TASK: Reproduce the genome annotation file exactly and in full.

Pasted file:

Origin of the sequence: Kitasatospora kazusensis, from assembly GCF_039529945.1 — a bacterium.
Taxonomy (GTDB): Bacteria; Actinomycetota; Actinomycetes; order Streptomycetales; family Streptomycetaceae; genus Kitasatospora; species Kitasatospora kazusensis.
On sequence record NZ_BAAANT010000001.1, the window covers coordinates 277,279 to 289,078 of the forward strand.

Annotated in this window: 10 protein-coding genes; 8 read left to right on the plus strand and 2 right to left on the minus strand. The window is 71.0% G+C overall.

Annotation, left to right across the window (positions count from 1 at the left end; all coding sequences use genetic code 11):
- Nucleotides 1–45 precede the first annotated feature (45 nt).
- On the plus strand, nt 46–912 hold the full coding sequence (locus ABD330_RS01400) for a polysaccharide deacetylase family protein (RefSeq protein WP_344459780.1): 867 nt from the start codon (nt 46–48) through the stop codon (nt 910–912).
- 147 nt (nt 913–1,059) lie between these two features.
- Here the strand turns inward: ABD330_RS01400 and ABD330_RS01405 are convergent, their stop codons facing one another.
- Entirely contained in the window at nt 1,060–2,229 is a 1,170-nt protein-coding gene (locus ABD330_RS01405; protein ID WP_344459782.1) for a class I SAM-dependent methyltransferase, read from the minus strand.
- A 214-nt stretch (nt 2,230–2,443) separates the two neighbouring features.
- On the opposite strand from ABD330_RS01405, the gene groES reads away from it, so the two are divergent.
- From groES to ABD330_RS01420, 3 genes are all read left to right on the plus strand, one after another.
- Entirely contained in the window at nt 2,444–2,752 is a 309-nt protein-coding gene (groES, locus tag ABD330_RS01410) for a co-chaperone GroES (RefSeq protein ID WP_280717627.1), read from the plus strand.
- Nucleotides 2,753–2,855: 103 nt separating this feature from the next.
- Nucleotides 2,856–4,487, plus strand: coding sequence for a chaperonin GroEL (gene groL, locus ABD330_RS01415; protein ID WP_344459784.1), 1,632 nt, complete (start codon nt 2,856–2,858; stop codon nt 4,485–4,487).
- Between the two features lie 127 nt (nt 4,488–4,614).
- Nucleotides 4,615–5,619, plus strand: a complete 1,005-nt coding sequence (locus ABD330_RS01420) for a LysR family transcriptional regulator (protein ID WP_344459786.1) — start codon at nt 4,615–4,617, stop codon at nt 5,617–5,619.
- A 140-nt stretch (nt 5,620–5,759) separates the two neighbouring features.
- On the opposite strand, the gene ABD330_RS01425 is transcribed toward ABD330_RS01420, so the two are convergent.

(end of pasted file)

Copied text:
Origin of the sequence: Kitasatospora kazusensis, from assembly GCF_039529945.1 — a bacterium.
Taxonomy (GTDB): Bacteria; Actinomycetota; Actinomycetes; order Streptomycetales; family Streptomycetaceae; genus Kitasatospora; species Kitasatospora kazusensis.
On sequence record NZ_BAAANT010000001.1, the window covers coordinates 277,279 to 289,078 of the forward strand.

Annotated in this window: 10 protein-coding genes; 8 read left to right on the plus strand and 2 right to left on the minus strand. The window is 71.0% G+C overall.

Annotation, left to right across the window (positions count from 1 at the left end; all coding sequences use genetic code 11):
- Nucleotides 1–45 precede the first annotated feature (45 nt).
- On the plus strand, nt 46–912 hold the full coding sequence (locus ABD330_RS01400) for a polysaccharide deacetylase family protein (RefSeq protein WP_344459780.1): 867 nt from the start codon (nt 46–48) through the stop codon (nt 910–912).
- 147 nt (nt 913–1,059) lie between these two features.
- Here the strand turns inward: ABD330_RS01400 and ABD330_RS01405 are convergent, their stop codons facing one another.
- Entirely contained in the window at nt 1,060–2,229 is a 1,170-nt protein-coding gene (locus ABD330_RS01405; protein ID WP_344459782.1) for a class I SAM-dependent methyltransferase, read from the minus strand.
- A 214-nt stretch (nt 2,230–2,443) separates the two neighbouring features.
- On the opposite strand from ABD330_RS01405, the gene groES reads away from it, so the two are divergent.
- From groES to ABD330_RS01420, 3 genes are all read left to right on the plus strand, one after another.
- Entirely contained in the window at nt 2,444–2,752 is a 309-nt protein-coding gene (groES, locus tag ABD330_RS01410) for a co-chaperone GroES (RefSeq protein ID WP_280717627.1), read from the plus strand.
- Nucleotides 2,753–2,855: 103 nt separating this feature from the next.
- Nucleotides 2,856–4,487, plus strand: coding sequence for a chaperonin GroEL (gene groL, locus ABD330_RS01415; protein ID WP_344459784.1), 1,632 nt, complete (start codon nt 2,856–2,858; stop codon nt 4,485–4,487).
- Between the two features lie 127 nt (nt 4,488–4,614).
- Nucleotides 4,615–5,619, plus strand: a complete 1,005-nt coding sequence (locus ABD330_RS01420) for a LysR family transcriptional regulator (protein ID WP_344459786.1) — start codon at nt 4,615–4,617, stop codon at nt 5,617–5,619.
- A 140-nt stretch (nt 5,620–5,759) separates the two neighbouring features.
- On the opposite strand, the gene ABD330_RS01425 is transcribed toward ABD330_RS01420, so the two are convergent.